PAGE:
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When Raghubar Das completes his stint as Jharkhand CM, he would have two firsts to his credit. In December 2014, following the BJP-AJSU alliance’s victory, Das become Jharkhand’s first non-tribal CM. Five years later, he is set to be the only CM to have completed a full term in office in a state known for its unstable governments and recurring spells of President’s rule since it was carved out of Bihar in 2000.
But has Das also earned the spurs to ensure Jharkhand re-elects a BJP government even after shocking re-runs of lynch mobs targeting Muslims and others, a spike in starvation deaths, recurring power outages and joblessness, all under his watch?
In the 81-member assembly, 28 seats are reserved for tribals, who also determine the results in a dozen non-reserved seats. Yet they have been the worst hit by mandatory linking of Aadhaar with the public distribution system and MGNREGA wage accounts. Exclusion of bona fide beneficiaries for want of Aadhaar has led to a rise in starvation deaths over the past three years. PM Modi visited the state last week and announced a slew of development projects, including the setting up of 400 Ekalvya Model Residential Schools for tribal students. He also announced the Kisan Maan Dhan Yojana, promising a minimum monthly pension of Rs 3,000 to marginal farmers aged above 60.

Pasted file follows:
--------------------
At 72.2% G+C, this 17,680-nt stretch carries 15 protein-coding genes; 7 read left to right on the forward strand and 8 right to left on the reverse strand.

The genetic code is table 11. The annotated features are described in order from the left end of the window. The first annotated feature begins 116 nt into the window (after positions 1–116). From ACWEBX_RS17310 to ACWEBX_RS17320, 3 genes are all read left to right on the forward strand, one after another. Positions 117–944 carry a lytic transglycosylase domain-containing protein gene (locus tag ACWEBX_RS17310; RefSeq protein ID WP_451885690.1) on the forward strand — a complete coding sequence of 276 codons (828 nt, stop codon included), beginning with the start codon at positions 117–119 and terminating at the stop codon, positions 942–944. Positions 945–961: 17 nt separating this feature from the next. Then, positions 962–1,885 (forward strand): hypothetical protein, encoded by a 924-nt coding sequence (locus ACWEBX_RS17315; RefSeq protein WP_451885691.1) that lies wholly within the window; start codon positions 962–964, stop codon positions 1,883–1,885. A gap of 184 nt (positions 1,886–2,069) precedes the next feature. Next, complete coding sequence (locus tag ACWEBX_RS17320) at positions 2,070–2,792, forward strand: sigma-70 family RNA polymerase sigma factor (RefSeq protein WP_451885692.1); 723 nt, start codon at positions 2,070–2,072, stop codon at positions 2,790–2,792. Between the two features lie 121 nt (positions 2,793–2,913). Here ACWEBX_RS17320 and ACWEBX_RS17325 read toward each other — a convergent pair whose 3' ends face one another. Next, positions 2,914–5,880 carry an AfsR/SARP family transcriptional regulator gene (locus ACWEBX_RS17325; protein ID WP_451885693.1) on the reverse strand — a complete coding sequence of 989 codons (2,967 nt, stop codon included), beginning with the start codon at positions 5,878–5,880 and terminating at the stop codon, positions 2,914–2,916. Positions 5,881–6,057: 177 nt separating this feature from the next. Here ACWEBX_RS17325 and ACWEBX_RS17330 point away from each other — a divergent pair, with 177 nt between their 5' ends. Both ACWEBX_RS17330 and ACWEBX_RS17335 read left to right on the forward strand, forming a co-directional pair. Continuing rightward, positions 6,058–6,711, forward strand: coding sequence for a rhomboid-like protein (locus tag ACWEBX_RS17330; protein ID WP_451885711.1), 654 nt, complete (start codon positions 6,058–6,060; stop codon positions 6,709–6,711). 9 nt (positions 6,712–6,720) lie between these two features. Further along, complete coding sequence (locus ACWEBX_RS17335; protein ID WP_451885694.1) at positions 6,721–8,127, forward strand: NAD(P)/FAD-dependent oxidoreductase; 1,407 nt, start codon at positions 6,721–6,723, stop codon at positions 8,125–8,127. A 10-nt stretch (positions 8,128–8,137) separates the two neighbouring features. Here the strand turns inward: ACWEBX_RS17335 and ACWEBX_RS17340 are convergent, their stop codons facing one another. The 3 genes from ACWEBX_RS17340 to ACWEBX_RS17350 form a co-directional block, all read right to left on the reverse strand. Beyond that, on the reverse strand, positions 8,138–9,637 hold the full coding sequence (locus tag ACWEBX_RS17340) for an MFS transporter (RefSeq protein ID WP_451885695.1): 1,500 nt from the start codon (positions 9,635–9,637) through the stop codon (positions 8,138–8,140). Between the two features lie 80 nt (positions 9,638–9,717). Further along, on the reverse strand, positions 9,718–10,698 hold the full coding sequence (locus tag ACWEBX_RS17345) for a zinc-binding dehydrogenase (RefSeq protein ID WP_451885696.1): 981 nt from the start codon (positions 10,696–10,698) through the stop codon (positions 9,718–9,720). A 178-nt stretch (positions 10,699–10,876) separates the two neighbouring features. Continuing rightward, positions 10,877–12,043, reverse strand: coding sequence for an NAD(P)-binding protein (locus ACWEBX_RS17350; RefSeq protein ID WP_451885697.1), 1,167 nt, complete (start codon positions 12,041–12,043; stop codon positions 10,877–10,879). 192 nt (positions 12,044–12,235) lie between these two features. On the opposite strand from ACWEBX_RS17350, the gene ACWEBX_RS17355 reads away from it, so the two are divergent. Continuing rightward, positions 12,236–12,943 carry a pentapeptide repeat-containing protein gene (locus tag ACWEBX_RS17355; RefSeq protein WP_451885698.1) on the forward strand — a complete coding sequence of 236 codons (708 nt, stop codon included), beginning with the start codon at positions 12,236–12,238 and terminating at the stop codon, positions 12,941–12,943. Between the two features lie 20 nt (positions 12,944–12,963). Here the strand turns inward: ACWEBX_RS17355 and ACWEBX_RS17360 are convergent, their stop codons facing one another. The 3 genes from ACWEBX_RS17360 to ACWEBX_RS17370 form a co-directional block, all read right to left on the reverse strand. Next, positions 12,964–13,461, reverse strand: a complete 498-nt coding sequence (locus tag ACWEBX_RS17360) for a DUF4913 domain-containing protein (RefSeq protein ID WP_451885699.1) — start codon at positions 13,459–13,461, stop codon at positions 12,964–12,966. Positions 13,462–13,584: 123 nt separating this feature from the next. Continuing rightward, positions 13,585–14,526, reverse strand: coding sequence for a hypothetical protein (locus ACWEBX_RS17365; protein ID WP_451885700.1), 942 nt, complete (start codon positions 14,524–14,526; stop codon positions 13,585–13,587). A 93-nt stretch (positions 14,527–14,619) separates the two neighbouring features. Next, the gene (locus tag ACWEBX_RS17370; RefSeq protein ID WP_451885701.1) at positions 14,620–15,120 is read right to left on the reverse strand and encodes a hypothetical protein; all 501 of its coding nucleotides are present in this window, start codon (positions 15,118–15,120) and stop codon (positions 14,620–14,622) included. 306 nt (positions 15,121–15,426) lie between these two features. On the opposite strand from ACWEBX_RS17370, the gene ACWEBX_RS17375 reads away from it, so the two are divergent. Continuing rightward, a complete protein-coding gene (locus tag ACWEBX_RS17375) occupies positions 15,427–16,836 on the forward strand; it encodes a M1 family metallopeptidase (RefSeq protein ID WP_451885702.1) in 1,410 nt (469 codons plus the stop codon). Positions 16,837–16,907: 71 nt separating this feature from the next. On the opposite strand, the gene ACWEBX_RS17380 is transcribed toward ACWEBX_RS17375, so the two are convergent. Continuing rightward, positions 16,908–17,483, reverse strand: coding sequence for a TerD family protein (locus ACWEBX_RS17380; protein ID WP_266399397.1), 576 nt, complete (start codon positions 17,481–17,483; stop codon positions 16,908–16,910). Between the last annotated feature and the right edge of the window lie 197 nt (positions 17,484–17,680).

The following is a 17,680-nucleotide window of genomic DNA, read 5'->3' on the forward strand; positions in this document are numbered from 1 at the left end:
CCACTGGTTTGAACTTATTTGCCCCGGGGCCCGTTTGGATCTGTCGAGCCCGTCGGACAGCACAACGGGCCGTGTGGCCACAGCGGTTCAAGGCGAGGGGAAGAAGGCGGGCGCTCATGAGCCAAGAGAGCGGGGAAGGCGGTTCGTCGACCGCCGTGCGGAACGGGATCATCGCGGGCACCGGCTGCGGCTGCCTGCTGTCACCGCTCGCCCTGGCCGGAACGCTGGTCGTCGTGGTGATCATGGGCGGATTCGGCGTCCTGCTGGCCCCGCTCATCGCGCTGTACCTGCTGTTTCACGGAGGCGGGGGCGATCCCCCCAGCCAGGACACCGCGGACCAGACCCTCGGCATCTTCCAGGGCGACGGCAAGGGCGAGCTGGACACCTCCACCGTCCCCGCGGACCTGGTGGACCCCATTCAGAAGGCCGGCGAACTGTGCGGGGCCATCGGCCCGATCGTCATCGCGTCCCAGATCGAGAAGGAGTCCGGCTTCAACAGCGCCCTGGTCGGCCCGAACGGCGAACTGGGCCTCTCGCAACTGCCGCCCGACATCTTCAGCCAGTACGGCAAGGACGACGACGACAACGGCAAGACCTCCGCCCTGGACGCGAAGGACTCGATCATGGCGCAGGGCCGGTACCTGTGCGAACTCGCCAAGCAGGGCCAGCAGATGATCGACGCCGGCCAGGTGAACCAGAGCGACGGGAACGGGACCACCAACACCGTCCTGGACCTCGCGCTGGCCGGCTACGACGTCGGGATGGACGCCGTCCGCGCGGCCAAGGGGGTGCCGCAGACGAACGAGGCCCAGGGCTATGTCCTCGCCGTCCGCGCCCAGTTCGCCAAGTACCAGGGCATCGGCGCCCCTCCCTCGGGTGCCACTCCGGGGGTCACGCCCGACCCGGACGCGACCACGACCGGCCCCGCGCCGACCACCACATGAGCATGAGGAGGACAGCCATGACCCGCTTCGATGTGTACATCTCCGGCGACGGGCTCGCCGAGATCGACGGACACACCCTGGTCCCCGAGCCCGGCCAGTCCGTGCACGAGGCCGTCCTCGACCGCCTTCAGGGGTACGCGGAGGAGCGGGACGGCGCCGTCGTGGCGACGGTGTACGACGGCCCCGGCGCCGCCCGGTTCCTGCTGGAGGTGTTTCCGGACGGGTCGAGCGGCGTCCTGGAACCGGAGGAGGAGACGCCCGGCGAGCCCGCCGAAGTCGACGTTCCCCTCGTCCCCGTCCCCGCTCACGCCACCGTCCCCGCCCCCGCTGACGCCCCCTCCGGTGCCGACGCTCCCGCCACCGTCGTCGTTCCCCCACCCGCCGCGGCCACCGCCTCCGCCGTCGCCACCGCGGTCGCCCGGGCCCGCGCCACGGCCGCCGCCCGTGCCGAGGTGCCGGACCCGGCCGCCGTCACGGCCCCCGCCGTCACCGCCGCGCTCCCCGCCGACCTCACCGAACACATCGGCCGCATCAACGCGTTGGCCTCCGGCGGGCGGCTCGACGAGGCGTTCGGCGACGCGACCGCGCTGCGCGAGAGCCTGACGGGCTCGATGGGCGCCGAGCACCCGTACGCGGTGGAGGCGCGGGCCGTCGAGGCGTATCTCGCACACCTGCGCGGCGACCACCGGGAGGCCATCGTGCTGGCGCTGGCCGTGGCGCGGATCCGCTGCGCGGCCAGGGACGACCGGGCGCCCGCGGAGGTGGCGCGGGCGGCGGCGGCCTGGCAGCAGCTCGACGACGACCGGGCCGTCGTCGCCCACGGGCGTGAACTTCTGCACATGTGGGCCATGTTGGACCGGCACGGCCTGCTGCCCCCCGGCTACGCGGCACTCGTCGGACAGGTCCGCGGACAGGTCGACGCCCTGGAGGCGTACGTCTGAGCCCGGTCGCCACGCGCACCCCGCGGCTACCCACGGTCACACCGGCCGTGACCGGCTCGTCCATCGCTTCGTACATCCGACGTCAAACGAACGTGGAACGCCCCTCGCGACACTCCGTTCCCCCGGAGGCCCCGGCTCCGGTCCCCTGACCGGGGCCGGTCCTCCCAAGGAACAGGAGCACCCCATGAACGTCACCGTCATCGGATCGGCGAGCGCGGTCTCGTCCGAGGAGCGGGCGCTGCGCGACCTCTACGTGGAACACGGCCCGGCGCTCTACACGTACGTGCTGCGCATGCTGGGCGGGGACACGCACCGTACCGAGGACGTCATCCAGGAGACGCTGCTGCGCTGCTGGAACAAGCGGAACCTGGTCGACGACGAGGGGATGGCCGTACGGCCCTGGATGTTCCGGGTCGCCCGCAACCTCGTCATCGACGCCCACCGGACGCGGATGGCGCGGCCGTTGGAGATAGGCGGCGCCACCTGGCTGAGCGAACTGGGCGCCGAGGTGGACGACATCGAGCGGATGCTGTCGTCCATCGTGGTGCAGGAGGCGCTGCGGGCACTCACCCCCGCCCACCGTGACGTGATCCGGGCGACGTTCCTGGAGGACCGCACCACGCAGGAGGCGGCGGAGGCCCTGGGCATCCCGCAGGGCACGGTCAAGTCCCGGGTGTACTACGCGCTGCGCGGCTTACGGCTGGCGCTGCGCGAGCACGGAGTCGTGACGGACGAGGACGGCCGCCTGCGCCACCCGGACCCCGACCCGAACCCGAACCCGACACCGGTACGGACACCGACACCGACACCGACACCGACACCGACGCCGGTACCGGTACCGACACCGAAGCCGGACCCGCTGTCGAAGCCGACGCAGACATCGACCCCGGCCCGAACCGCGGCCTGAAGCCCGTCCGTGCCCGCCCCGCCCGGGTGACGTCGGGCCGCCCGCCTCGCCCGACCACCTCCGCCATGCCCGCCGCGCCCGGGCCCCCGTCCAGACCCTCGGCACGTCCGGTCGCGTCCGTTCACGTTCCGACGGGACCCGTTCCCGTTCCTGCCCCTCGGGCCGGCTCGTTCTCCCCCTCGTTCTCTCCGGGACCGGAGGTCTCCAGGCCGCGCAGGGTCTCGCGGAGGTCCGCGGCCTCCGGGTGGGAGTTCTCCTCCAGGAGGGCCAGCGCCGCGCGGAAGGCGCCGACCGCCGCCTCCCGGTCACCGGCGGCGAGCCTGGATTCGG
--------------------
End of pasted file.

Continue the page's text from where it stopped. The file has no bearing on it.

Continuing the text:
The announcement of sops weeks before the election code kicks in is not new, but does betray nervousness. Yet the state’s Opposition seems unable to launch an offensive. The Congress is a divided house. Its new state president Rameshwar Oraon took over from Ajoy Kumar, who commands a substantial following in Jamshedpur, also Das’s home turf. Kumar had resigned from the post recently, accusing party colleagues like Oraon and Subodh Kant Sahay of behaving “worse than criminals”. Oraon admits the fight ahead isn’t easy. “We will have an alliance with the JMM, JVM-P and smaller parties. The government has failed on all counts and there is anger in the public, but we have little time to show the voter that we can really give a better government,” he tells Outlook.
Former CM Shibu Soren’s JMM has also lost much ground. His son, Hemant Soren, has been touring the state, but with little success in rejuvenating the cadre. Former CM Babulal Marandi too has been struggling to keep his JVM-P afloat.
Raghubar Das may not be a Shivraj Chouhan or Raman Singh—BJP leaders who could swing assembly polls without Modi or Amit Shah’s help—but he has the advantage of an absentee Opposition. Unless voters decide otherwise.